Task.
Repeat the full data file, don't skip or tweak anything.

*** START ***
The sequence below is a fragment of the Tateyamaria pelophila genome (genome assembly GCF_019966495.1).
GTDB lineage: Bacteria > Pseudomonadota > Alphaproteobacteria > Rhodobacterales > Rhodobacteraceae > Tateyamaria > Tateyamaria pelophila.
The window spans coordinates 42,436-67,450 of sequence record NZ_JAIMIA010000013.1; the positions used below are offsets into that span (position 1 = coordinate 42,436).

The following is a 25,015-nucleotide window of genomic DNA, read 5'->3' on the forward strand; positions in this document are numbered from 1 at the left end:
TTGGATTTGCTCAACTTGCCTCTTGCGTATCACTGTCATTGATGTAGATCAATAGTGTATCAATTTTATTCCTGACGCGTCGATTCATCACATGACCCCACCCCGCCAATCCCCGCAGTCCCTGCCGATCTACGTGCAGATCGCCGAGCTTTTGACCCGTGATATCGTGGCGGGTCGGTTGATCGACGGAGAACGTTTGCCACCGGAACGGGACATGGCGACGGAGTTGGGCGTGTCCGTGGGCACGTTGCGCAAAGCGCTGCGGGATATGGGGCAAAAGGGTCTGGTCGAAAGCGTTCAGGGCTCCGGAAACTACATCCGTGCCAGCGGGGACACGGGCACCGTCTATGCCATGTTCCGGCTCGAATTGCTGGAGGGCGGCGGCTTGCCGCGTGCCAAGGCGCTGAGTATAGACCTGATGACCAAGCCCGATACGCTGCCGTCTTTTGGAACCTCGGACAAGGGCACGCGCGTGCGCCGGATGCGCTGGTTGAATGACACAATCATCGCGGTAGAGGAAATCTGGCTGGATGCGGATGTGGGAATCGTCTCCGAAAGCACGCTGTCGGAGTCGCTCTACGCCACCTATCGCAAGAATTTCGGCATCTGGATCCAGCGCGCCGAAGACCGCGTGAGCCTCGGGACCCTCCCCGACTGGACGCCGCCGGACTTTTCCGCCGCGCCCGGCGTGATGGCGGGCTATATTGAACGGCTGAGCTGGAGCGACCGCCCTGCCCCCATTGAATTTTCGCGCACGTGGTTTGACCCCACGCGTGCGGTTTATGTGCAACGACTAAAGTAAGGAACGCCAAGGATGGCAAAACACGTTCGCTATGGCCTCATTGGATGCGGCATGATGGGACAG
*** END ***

The sequence below is a fragment of the Tateyamaria pelophila genome (genome assembly GCF_019966495.1).
GTDB lineage: Bacteria > Pseudomonadota > Alphaproteobacteria > Rhodobacterales > Rhodobacteraceae > Tateyamaria > Tateyamaria pelophila.
The window spans coordinates 42,436-67,450 of sequence record NZ_JAIMIA010000013.1; the positions used below are offsets into that span (position 1 = coordinate 42,436).

The following is a 25,015-nucleotide window of genomic DNA, read 5'->3' on the forward strand; positions in this document are numbered from 1 at the left end:
TTGGATTTGCTCAACTTGCCTCTTGCGTATCACTGTCATTGATGTAGATCAATAGTGTATCAATTTTATTCCTGACGCGTCGATTCATCACATGACCCCACCCCGCCAATCCCCGCAGTCCCTGCCGATCTACGTGCAGATCGCCGAGCTTTTGACCCGTGATATCGTGGCGGGTCGGTTGATCGACGGAGAACGTTTGCCACCGGAACGGGACATGGCGACGGAGTTGGGCGTGTCCGTGGGCACGTTGCGCAAAGCGCTGCGGGATATGGGGCAAAAGGGTCTGGTCGAAAGCGTTCAGGGCTCCGGAAACTACATCCGTGCCAGCGGGGACACGGGCACCGTCTATGCCATGTTCCGGCTCGAATTGCTGGAGGGCGGCGGCTTGCCGCGTGCCAAGGCGCTGAGTATAGACCTGATGACCAAGCCCGATACGCTGCCGTCTTTTGGAACCTCGGACAAGGGCACGCGCGTGCGCCGGATGCGCTGGTTGAATGACACAATCATCGCGGTAGAGGAAATCTGGCTGGATGCGGATGTGGGAATCGTCTCCGAAAGCACGCTGTCGGAGTCGCTCTACGCCACCTATCGCAAGAATTTCGGCATCTGGATCCAGCGCGCCGAAGACCGCGTGAGCCTCGGGACCCTCCCCGACTGGACGCCGCCGGACTTTTCCGCCGCGCCCGGCGTGATGGCGGGCTATATTGAACGGCTGAGCTGGAGCGACCGCCCTGCCCCCATTGAATTTTCGCGCACGTGGTTTGACCCCACGCGTGCGGTTTATGTGCAACGACTAAAGTAAGGAACGCCAAGGATGGCAAAACACGTTCGCTATGGCCTCATTGGATGCGGCATGATGGGACAG